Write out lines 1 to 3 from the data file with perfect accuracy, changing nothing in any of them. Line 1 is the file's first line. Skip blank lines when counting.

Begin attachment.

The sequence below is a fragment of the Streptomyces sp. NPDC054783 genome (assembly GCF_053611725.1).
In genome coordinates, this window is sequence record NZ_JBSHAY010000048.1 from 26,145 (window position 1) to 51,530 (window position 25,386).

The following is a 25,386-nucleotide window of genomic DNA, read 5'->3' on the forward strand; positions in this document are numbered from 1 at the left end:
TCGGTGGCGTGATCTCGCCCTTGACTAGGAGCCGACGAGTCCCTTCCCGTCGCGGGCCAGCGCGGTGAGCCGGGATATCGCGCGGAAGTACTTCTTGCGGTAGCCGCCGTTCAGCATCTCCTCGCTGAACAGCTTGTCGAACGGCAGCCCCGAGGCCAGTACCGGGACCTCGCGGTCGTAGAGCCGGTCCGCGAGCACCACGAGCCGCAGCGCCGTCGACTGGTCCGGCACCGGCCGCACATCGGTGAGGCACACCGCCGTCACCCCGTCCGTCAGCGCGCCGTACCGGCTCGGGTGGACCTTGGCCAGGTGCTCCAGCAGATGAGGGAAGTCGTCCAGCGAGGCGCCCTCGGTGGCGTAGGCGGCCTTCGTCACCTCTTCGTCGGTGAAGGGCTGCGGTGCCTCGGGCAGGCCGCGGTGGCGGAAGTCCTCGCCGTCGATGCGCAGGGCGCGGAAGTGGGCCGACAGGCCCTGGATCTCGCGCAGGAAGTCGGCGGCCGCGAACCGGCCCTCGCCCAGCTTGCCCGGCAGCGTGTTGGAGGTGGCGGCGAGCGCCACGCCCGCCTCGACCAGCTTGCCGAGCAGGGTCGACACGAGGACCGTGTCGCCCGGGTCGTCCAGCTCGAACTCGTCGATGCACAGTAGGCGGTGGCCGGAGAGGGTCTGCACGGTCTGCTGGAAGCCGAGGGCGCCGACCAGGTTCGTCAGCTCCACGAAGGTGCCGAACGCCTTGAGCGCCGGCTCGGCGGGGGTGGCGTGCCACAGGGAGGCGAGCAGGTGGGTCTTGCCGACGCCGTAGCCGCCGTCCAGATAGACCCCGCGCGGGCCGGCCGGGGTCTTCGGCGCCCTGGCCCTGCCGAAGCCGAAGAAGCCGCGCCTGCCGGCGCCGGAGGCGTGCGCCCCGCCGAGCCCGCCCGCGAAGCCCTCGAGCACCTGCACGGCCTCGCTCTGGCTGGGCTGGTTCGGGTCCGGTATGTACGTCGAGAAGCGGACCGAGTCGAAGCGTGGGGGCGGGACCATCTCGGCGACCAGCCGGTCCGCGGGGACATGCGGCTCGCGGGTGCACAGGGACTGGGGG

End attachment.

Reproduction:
The sequence below is a fragment of the Streptomyces sp. NPDC054783 genome (assembly GCF_053611725.1).
In genome coordinates, this window is sequence record NZ_JBSHAY010000048.1 from 26,145 (window position 1) to 51,530 (window position 25,386).

The following is a 25,386-nucleotide window of genomic DNA, read 5'->3' on the forward strand; positions in this document are numbered from 1 at the left end: